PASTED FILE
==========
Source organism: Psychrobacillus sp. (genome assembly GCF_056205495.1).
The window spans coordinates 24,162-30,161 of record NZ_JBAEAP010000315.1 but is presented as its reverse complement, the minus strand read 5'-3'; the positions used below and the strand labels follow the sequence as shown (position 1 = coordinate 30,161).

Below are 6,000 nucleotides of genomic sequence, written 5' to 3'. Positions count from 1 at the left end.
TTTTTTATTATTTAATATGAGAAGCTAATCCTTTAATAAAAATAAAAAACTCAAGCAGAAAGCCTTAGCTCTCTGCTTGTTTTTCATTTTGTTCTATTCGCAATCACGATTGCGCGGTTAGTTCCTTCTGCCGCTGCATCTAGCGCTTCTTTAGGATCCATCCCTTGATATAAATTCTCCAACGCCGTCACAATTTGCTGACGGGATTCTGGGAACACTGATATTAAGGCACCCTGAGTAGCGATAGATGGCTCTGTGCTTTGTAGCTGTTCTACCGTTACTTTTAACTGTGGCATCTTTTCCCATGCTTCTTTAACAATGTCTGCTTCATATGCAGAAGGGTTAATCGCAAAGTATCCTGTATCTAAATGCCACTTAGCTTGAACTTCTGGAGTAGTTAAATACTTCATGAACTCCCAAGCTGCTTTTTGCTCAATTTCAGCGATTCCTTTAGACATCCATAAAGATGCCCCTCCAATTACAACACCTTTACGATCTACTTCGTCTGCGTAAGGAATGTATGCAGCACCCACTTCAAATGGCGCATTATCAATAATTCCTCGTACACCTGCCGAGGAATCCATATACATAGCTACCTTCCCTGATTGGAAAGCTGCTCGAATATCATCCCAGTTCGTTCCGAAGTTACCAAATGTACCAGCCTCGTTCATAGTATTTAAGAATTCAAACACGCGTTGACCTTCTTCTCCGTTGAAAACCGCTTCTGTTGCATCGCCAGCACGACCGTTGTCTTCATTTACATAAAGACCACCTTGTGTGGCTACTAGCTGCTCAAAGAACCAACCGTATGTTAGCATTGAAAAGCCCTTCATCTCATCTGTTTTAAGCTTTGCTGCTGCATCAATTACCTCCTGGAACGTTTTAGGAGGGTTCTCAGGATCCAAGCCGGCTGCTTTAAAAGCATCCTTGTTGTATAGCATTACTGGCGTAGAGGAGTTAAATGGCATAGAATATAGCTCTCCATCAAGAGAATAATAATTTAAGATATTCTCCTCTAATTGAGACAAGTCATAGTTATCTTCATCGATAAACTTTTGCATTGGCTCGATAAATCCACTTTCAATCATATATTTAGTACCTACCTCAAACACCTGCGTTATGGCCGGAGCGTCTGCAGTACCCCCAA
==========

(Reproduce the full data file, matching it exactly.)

Source organism: Psychrobacillus sp. (genome assembly GCF_056205495.1).
The window spans coordinates 24,162-30,161 of record NZ_JBAEAP010000315.1 but is presented as its reverse complement, the minus strand read 5'-3'; the positions used below and the strand labels follow the sequence as shown (position 1 = coordinate 30,161).

Below are 6,000 nucleotides of genomic sequence, written 5' to 3'. Positions count from 1 at the left end.
TTTTTTATTATTTAATATGAGAAGCTAATCCTTTAATAAAAATAAAAAACTCAAGCAGAAAGCCTTAGCTCTCTGCTTGTTTTTCATTTTGTTCTATTCGCAATCACGATTGCGCGGTTAGTTCCTTCTGCCGCTGCATCTAGCGCTTCTTTAGGATCCATCCCTTGATATAAATTCTCCAACGCCGTCACAATTTGCTGACGGGATTCTGGGAACACTGATATTAAGGCACCCTGAGTAGCGATAGATGGCTCTGTGCTTTGTAGCTGTTCTACCGTTACTTTTAACTGTGGCATCTTTTCCCATGCTTCTTTAACAATGTCTGCTTCATATGCAGAAGGGTTAATCGCAAAGTATCCTGTATCTAAATGCCACTTAGCTTGAACTTCTGGAGTAGTTAAATACTTCATGAACTCCCAAGCTGCTTTTTGCTCAATTTCAGCGATTCCTTTAGACATCCATAAAGATGCCCCTCCAATTACAACACCTTTACGATCTACTTCGTCTGCGTAAGGAATGTATGCAGCACCCACTTCAAATGGCGCATTATCAATAATTCCTCGTACACCTGCCGAGGAATCCATATACATAGCTACCTTCCCTGATTGGAAAGCTGCTCGAATATCATCCCAGTTCGTTCCGAAGTTACCAAATGTACCAGCCTCGTTCATAGTATTTAAGAATTCAAACACGCGTTGACCTTCTTCTCCGTTGAAAACCGCTTCTGTTGCATCGCCAGCACGACCGTTGTCTTCATTTACATAAAGACCACCTTGTGTGGCTACTAGCTGCTCAAAGAACCAACCGTATGTTAGCATTGAAAAGCCCTTCATCTCATCTGTTTTAAGCTTTGCTGCTGCATCAATTACCTCCTGGAACGTTTTAGGAGGGTTCTCAGGATCCAAGCCGGCTGCTTTAAAAGCATCCTTGTTGTATAGCATTACTGGCGTAGAGGAGTTAAATGGCATAGAATATAGCTCTCCATCAAGAGAATAATAATTTAAGATATTCTCCTCTAATTGAGACAAGTCATAGTTATCTTCATCGATAAACTTTTGCATTGGCTCGATAAATCCACTTTCAATCATATATTTAGTACCTACCTCAAACACCTGCGTTATGGCCGGAGCGTCTGCAGTACCCCCAA